According to a survey commissioned by accountancy software company, Xero, many entrepreneurs are struggling with the psychological impact of navigating their businesses through the pandemic. Indeed, the emotional fallout is proving harder to deal with than the rather more prosaic but necessary task of getting their companies back on a sound financial footing. The question is, how can they best help themselves?

Conducted by polling organization Opinium and the Centre for Economic and Business Research, 92 percent of small business owners have experienced mental health problems over the past two years. Perhaps more worryingly, 40 say that dealing with their psychological problems is likely to take longer than financial recovery.

The psychological well-being of entrepreneurs is something of a perennial topic. Even at the best of times, the founders of small companies must make difficult decisions – affecting not just themselves but employees – often with very little in the way of practical or moral support. This takes its toll and depression and anxiety are not uncommon.

An Emotional Toll

But the pandemic kicked things up a gear. Decisions on whether to cut staff, close down altogether or simply carry on as normal were being made against a backdrop of rising death tolls, restrictions on movement and association and an all-pervading anxiety. By any standards, entrepreneurs were operating in extreme conditions. It’s hardly surprising that quite a few are still processing the emotional fallout.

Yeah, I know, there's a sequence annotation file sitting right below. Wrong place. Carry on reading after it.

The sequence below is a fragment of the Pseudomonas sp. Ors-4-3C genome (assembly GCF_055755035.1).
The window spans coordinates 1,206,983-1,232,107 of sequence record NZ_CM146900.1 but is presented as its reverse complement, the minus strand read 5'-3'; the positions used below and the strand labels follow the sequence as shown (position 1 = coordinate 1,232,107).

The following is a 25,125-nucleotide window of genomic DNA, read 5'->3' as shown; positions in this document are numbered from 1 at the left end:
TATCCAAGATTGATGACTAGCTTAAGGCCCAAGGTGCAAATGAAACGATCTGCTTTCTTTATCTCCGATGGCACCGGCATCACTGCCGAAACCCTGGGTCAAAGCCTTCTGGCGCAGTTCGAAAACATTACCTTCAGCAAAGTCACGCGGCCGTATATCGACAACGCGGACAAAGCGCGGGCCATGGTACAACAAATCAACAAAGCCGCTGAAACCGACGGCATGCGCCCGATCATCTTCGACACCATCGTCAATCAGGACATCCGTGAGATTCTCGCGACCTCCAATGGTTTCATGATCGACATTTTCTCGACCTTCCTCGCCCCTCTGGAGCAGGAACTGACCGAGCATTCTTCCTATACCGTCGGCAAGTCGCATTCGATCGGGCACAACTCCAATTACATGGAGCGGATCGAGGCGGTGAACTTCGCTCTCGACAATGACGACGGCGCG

Pushing Too Hard

As the report points out, one of the biggest problems facing founders was the relentless pressure – self-imposed or otherwise – of managing their way through the pandemic. The majority didn’t take any sick time and even when it became apparent their mental health was suffering, only 21 percent took any leave. That led not only to burnout in the short term but potential long-term mental health problems as well.

Now it’s debatable whether the pandemic is really over. What’s less up for discussion is that businesses face a whole new set of problems ranging from inflation and staff shortages to disrupted supply lines.

So if the problems aren’t going away, what is the best way to deal with them?

The Lessons of Burnout

Jessica Rose has been there, seen it and bought the t-shirt. As founder of the Jewellers Academy, she runs an online business that provides tuition in jewellery making. Up until the pandemic struck, she was also running a physical school in London’s Hatton Garden district.

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Not surprisingly, the future of the physical business was immediately in doubt. “ Initially, we didn’t know whether it would have to close. It was very difficult,” she says. “There were a lot of frustrated people to deal with (the students) and the staff didn’t know if their jobs were secure.”

A decision was made to close the school, with tuition jobs moving across to the online academy. “Once I’d made the decision, things got better,” Rose adds.